Chances Are, You Don’t Know What These Dog Behaviors Mean

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Dogs may be our best friends, but they’ve left just as many of us scratching our heads in confusion over their unpredictable antics.

Have you ever wondered why a dog chases its tail, or why it cocks its head to the side when you mention certain words? Perhaps your pup has a fondness for feces, or loves to sniff each new friend it makes?

Of the many ways our canine companions confound our human sensibilities, we’ve narrowed down several that really drive us up a tree. Of course, we love our dogs even more, knowing their frame of reference, but these are still sometimes strange sights to see.

Here are 10 of the oddest actions we see most often and what they really mean:

5. Tail Spin

For all their dopiness, dogs are incredibly resourceful creatures and know just how to burn off excess energy when they’ve been cooped up all day. With a perfectly good tail just inches away, a good game of chase is bound to happen.

When a dog chases its tail playfully, it usually signals nothing more than some hyperactivity, but if health issues like insect bites, anal gland inflammation, or dry skin are present, you may find Fido chasing his rear end much more often than usual. Most dogs will snap out of a tail-chasing loop with a little kibble encouragement. If that doesn’t work, it may be time to contact a veterinarian.

According to Petful, an older dog may chase its tail due to boredom, a canine compulsive disorder, genetic disposition, or even high cholesterol. German shepherds and Australian cattle dogs are predisposed to the behavior, but an unhealthy diet can leave fat deposits blocking the brain’s chemical receptors that affect mood and behavior, often leading any breed to a fit of spinnies.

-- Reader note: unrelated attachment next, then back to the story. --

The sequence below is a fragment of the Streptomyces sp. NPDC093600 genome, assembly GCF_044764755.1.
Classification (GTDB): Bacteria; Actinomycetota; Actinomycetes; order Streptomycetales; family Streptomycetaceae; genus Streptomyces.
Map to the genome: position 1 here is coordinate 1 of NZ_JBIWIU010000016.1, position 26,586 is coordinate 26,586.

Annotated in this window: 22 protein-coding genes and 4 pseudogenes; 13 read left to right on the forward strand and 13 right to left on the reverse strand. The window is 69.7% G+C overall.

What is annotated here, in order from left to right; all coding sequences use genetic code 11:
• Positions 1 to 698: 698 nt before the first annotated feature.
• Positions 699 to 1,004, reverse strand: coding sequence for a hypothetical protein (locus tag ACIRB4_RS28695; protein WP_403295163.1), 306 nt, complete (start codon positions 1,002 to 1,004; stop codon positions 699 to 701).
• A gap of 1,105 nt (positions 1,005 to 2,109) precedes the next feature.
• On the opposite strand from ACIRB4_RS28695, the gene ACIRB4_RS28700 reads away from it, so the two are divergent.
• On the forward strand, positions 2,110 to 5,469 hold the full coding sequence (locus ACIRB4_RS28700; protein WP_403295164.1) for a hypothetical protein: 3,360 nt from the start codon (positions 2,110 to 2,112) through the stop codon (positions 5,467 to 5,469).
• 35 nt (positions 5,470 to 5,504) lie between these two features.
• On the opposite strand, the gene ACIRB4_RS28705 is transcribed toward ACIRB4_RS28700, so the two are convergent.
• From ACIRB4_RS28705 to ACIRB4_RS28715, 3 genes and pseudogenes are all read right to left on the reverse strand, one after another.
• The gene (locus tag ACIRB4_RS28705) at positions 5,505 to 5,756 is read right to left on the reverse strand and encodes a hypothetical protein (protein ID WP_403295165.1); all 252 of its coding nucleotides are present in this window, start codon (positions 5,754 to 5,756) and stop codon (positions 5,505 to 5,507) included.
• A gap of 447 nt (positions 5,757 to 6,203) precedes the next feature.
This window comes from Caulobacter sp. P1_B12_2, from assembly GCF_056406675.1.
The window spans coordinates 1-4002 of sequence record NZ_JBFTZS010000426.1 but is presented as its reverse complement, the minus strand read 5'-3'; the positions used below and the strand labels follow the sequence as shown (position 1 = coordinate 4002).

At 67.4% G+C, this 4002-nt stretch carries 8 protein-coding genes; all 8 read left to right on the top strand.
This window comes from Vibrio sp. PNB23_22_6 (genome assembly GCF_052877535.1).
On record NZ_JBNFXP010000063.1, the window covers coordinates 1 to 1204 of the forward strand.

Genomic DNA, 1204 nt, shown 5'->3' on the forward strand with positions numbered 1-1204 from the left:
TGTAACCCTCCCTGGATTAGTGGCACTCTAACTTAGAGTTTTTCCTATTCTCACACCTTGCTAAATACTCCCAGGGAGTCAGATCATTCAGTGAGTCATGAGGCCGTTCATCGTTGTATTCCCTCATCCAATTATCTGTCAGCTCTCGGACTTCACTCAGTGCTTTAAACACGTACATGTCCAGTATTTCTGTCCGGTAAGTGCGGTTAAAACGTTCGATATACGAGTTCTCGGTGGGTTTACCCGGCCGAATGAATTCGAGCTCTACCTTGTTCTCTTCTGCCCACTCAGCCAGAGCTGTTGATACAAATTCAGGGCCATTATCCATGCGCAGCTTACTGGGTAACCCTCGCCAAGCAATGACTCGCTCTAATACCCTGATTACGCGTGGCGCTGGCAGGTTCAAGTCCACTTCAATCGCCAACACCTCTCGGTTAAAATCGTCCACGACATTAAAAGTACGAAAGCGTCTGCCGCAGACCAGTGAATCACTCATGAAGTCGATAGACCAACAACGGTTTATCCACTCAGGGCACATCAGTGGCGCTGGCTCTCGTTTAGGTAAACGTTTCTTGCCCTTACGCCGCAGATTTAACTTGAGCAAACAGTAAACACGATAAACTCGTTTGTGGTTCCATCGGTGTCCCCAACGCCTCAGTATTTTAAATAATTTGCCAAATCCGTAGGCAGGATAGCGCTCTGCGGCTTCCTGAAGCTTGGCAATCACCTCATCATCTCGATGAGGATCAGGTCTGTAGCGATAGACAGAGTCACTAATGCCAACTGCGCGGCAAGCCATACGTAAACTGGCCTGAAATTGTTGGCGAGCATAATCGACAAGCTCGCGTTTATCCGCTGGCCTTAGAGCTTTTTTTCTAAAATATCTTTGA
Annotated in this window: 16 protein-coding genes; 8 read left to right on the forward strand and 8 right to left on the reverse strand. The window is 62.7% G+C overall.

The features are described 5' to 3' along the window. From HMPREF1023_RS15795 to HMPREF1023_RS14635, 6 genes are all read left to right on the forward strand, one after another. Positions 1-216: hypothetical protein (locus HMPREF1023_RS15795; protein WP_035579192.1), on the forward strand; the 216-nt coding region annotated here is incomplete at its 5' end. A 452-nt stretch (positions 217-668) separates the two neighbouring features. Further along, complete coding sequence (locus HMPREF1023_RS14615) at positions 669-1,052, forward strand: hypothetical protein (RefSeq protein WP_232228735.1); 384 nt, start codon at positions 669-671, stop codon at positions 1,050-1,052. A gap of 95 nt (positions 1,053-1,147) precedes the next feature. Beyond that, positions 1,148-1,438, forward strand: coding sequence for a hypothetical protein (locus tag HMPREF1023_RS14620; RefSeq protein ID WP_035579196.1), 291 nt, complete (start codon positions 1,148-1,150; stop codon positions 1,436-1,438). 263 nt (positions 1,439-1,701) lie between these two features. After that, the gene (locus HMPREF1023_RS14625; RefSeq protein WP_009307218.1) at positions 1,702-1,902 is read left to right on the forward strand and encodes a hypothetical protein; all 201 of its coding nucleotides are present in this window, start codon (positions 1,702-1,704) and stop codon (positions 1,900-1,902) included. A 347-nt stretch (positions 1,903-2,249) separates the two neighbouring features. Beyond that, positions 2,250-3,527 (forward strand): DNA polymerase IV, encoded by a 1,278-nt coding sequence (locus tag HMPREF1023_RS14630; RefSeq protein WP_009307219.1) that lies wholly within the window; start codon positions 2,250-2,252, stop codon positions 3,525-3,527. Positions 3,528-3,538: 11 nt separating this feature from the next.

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4. Forty Licks

It takes a talented tongue to get every last bit of kibble out of some of those chew toys. But that doesn’t mean humans enjoy being lavished with licks too.

A dog that licks a lot is a loving pup, indeed, but it’s possible your pet also senses something unclean about you and is trying to give you a bath. Or maybe you’ve just brushed up against some errant peanut butter.

As Victoria Sitwell points out in Animal Planet, dog licks often indicate acceptance and love.

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“In the wild and in domestic dogs, you’ll find they will lick around the mother’s mouth as newborns, and puppies still retain that instinct. It’s also sort of a submissive gesture — the more subordinate members of a pack will lick the more dominant members, and that’s important in maintaining pack harmony,” Sitwell writes. “Dogs also lick because they like the taste of an owner’s salty skin and out of habit. Mostly, with domestic dogs, it’s a sign of affection.”

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Matthew Russell is a West Michigan native and with a background in journalism, data analysis, cartography and design thinking. He likes to learn new things and solve old problems whenever possible, and enjoys bicycling, going to the dog park, spending time with his daughter, and coffee. Find more about Matthew on his personal website.